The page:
Fifteenth months on from the middle of the pandemic, Sorcha Garduce, Insight Director at Newsworks, examines how far things have changed for the UK population in such a short space of time.

With the invasion of Ukraine and – closer to home – the cost-of-living crisis taking hold, the disruption of the pandemic almost feels like a distant memory now.

Back in 2021, when we launched our last major research project ‘Come Together’, we found that almost two-thirds (64%) of the population were feeling positive about the year ahead. And there was undoubtedly a real sense of optimism in the air. We were looking forward to getting back out, doing the things we enjoy and returning to some sort of normality.

Last month, we conducted a survey with One Poll of 2,000 nationally representative people in the UK to understand where we, as nation, stand right now to discover what if anything has changed.

New challenges ahead

Seemingly, 15 months is a long time in research. The optimism we felt last year was rather short lived – decreasing starkly by a 17%, from 64% to 53%. However, the cause is no longer dominated by COVID, but by new challenges that lie ahead.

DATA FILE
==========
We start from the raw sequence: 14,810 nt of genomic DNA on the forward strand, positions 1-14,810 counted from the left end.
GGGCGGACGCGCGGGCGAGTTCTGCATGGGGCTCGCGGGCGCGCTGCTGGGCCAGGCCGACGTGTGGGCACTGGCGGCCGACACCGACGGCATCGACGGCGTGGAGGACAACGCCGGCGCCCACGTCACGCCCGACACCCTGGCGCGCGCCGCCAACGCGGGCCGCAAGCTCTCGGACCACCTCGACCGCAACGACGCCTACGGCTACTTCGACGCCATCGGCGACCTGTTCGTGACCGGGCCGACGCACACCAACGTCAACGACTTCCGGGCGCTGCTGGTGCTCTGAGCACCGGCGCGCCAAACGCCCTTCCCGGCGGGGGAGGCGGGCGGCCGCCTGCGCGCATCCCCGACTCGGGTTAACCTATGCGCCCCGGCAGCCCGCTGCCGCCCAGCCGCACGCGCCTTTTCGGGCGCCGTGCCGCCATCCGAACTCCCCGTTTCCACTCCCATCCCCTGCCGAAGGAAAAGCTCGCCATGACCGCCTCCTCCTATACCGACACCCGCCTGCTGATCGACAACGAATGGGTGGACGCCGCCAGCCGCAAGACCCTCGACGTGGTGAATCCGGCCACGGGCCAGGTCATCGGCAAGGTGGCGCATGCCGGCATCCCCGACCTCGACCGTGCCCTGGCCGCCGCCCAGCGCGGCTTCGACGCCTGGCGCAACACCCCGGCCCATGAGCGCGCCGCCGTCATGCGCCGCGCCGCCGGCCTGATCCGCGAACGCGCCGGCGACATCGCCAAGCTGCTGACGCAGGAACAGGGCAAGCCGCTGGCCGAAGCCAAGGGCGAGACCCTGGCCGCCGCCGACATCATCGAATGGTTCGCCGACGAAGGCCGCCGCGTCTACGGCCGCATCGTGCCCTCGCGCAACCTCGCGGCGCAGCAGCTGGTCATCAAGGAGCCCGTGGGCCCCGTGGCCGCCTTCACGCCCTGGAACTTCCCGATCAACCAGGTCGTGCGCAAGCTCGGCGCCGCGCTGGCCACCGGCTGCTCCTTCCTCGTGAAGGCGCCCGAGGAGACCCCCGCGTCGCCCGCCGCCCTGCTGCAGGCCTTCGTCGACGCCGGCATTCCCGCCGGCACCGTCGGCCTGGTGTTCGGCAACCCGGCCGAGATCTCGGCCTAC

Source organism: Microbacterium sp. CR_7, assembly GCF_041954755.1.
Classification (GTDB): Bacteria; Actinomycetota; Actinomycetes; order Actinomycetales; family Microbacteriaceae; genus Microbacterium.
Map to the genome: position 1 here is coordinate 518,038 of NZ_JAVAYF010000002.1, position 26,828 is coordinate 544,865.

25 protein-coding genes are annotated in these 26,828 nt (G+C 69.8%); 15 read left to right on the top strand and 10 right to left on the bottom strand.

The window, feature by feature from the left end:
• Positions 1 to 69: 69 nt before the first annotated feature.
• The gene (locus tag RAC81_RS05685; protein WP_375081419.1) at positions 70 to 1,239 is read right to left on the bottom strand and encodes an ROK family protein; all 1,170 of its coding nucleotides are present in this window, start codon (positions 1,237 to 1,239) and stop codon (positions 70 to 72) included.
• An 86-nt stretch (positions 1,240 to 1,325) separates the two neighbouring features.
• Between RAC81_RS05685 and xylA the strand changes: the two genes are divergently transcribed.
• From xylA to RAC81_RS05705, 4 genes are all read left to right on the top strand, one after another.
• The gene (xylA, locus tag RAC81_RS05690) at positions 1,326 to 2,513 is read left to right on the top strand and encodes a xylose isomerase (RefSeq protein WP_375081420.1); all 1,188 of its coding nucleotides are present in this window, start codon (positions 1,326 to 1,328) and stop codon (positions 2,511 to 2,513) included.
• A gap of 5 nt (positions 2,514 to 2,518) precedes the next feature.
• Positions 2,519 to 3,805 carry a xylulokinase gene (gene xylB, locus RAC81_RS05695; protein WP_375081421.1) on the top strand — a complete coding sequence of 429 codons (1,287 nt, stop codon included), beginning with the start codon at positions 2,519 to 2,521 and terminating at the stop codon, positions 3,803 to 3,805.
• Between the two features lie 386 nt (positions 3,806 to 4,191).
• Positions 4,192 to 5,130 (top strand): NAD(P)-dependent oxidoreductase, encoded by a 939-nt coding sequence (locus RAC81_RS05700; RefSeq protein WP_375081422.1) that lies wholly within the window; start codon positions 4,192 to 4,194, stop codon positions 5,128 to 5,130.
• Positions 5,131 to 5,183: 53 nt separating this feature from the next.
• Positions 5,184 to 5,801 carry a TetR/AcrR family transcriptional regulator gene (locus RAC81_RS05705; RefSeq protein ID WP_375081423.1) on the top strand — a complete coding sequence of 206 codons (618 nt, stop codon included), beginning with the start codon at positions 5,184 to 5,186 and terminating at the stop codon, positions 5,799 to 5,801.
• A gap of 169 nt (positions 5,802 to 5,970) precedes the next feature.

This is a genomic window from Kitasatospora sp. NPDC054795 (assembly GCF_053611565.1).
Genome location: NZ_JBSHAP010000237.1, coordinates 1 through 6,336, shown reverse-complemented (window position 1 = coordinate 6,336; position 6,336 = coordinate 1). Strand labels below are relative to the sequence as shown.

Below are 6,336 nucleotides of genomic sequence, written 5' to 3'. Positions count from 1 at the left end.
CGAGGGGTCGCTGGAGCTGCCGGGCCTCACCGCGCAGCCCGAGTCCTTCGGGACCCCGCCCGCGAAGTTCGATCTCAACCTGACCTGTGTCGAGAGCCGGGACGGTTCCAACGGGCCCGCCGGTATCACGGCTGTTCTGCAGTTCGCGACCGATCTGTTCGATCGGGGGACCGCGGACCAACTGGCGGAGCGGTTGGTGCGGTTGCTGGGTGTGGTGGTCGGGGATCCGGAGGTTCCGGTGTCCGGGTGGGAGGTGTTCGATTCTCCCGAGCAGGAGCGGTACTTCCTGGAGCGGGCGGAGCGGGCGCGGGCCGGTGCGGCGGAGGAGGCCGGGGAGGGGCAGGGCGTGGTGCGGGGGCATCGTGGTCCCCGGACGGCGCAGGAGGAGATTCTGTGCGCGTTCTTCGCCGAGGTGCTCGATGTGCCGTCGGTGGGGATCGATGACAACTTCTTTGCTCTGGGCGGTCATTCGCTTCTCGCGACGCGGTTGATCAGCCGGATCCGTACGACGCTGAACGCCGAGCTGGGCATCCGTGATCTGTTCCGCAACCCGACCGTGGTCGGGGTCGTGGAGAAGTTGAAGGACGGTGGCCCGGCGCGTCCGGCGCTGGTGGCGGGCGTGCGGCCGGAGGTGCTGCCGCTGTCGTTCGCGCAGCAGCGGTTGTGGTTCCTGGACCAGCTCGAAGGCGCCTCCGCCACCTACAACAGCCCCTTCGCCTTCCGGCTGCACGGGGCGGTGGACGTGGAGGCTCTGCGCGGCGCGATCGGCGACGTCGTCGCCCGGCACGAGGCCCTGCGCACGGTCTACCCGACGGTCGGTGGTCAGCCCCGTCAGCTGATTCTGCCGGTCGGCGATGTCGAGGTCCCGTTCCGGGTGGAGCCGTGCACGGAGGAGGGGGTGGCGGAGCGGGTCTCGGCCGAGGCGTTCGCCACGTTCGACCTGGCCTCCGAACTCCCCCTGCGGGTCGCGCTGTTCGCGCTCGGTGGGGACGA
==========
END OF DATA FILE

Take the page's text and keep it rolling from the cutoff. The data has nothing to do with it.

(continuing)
The cost of living is now the number-one societal concern in the UK, overtaking both the economy and Brexit since we last tracked this. And we’re not talking about a minor increase here – it’s risen by nearly three-and-a-half times, from 13% to 44%. In fact, in addition to the economy and Brexit, concern about the cost of living now supersedes everything else (the NHS, overseas conflict, the environment, national debt and mental health).

Given the dramatic increase in inflation, seven in 10 adults in the UK (72%) now feel pessimistic about the cost of living, and major concerns about our personal finances has increased by 71% (from 31% to 53%).

Perhaps unsurprisingly, to help try and navigate through this situation, people now have a heightened interest in financial issues – 68% of the population say they’re in touch with what’s going on around issues of finance, compared to 58% back in December 2020.

Incidentally, it’s an important area for news brands to ensure that they’re supporting their readers by providing accurate and trusted information. It is, after all, where we turn to for this. For readers, news brands are the most trusted source to keep them informed about financial issues above all other media, and by some considerable distance.

Back to the research at hand, and the good news in all of this is that despite the challenges, we want to remain united as a nation, something that has stayed largely consistent from ‘Come Together’ right up until now. Over three quarters (76%) agree that “when bad things happen in the country it’s important that the country comes together to make things right” (compared to 80% in December 2020). And over seven in 10 (72%) agree that “we need to try harder to put our differences aside and come together as a country again” (compared to 78% in December 2020).